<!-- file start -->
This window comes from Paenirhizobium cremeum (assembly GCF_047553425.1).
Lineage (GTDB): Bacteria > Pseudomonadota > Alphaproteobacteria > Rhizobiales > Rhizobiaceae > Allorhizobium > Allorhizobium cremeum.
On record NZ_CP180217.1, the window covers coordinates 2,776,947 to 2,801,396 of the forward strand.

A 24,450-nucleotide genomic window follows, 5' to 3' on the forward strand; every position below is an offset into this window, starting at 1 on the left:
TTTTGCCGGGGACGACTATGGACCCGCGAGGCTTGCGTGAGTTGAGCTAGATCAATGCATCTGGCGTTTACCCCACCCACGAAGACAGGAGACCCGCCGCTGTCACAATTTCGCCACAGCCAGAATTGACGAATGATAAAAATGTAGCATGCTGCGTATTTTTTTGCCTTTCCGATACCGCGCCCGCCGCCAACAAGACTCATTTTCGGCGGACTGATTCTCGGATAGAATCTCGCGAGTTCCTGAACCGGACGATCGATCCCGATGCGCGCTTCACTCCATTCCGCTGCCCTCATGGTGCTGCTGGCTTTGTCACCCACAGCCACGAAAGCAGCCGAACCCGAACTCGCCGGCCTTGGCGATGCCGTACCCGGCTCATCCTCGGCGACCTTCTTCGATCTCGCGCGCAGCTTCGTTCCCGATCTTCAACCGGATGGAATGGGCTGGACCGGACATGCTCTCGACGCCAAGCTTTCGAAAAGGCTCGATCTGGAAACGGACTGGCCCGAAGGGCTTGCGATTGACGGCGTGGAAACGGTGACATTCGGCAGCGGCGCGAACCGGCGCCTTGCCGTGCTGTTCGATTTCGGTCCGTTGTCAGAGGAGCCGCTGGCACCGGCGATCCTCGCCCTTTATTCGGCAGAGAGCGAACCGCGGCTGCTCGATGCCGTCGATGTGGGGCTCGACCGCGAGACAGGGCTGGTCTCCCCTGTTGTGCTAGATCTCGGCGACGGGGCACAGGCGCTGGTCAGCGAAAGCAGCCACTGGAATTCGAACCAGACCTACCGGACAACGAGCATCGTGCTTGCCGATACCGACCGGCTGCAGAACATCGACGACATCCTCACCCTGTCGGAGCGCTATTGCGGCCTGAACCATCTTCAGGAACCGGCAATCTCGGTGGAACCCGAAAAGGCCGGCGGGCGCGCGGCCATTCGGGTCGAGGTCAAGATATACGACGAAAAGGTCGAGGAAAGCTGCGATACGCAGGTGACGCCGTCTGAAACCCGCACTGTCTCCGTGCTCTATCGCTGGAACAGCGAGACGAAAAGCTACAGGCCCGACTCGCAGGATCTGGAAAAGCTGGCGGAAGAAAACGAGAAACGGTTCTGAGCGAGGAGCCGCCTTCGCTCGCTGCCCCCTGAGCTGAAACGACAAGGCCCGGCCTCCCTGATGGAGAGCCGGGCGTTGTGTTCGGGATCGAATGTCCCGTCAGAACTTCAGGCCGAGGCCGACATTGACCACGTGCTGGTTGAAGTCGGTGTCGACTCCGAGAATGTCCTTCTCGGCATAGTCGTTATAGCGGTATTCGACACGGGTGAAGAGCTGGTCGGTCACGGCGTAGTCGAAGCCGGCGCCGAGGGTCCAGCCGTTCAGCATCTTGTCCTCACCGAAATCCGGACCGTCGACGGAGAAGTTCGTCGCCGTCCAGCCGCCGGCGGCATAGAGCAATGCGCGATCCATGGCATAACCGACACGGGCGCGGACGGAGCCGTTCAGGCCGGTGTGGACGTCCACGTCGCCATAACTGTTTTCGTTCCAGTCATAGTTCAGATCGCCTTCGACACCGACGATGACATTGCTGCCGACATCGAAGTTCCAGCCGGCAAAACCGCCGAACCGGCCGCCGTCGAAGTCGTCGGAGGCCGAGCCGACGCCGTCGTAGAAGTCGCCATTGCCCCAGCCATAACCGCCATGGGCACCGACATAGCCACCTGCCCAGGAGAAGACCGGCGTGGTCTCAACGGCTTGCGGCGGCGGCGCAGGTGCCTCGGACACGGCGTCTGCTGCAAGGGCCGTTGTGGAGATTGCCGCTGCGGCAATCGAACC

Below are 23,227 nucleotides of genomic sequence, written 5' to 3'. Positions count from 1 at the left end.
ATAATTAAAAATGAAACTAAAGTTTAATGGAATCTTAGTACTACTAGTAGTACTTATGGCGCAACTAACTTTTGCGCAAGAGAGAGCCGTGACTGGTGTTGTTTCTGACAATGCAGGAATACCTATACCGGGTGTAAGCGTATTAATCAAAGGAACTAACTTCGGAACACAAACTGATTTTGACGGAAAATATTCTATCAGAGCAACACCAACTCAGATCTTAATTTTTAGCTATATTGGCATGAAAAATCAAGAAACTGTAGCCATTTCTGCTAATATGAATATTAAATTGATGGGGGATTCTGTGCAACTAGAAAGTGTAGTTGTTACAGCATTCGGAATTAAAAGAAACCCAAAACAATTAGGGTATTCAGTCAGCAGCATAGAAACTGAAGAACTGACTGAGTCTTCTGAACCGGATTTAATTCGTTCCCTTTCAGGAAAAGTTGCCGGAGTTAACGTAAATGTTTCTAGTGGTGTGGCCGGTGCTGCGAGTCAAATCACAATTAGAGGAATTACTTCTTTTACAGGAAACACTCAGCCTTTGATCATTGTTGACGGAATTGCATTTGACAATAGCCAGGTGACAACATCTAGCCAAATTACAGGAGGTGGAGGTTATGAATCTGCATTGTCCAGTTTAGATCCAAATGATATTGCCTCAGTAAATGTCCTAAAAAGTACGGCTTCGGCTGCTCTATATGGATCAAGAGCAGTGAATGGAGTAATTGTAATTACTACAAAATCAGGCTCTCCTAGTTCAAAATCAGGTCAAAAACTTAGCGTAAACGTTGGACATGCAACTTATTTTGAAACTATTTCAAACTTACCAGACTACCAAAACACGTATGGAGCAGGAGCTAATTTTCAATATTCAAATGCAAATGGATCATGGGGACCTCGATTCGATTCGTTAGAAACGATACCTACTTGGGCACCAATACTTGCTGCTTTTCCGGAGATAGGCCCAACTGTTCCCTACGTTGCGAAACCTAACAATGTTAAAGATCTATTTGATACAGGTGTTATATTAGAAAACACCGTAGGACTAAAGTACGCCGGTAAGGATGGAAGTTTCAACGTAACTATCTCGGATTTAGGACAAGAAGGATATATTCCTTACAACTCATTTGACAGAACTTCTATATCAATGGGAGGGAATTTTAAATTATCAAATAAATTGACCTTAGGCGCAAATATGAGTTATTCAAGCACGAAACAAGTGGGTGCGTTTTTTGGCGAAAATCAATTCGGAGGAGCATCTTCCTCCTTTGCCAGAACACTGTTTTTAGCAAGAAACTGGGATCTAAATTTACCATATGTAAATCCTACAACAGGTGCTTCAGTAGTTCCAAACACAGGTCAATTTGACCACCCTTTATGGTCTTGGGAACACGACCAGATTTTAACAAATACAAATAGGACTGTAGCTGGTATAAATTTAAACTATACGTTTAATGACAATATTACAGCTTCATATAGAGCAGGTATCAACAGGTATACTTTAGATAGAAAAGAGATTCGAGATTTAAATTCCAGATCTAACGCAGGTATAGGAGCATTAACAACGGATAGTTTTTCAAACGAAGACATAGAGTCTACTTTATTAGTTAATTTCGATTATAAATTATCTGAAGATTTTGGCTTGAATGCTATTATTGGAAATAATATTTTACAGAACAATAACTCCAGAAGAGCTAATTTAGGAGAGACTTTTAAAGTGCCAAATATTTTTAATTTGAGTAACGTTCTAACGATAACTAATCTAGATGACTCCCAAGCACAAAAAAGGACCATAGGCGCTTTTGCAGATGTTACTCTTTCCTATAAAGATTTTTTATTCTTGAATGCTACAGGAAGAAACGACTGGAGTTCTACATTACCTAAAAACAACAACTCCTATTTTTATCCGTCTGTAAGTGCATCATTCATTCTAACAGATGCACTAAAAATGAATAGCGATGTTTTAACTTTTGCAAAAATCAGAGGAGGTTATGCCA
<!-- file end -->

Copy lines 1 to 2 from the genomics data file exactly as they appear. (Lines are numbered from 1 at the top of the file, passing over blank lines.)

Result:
This window comes from Paenirhizobium cremeum (assembly GCF_047553425.1).
Lineage (GTDB): Bacteria > Pseudomonadota > Alphaproteobacteria > Rhizobiales > Rhizobiaceae > Allorhizobium > Allorhizobium cremeum.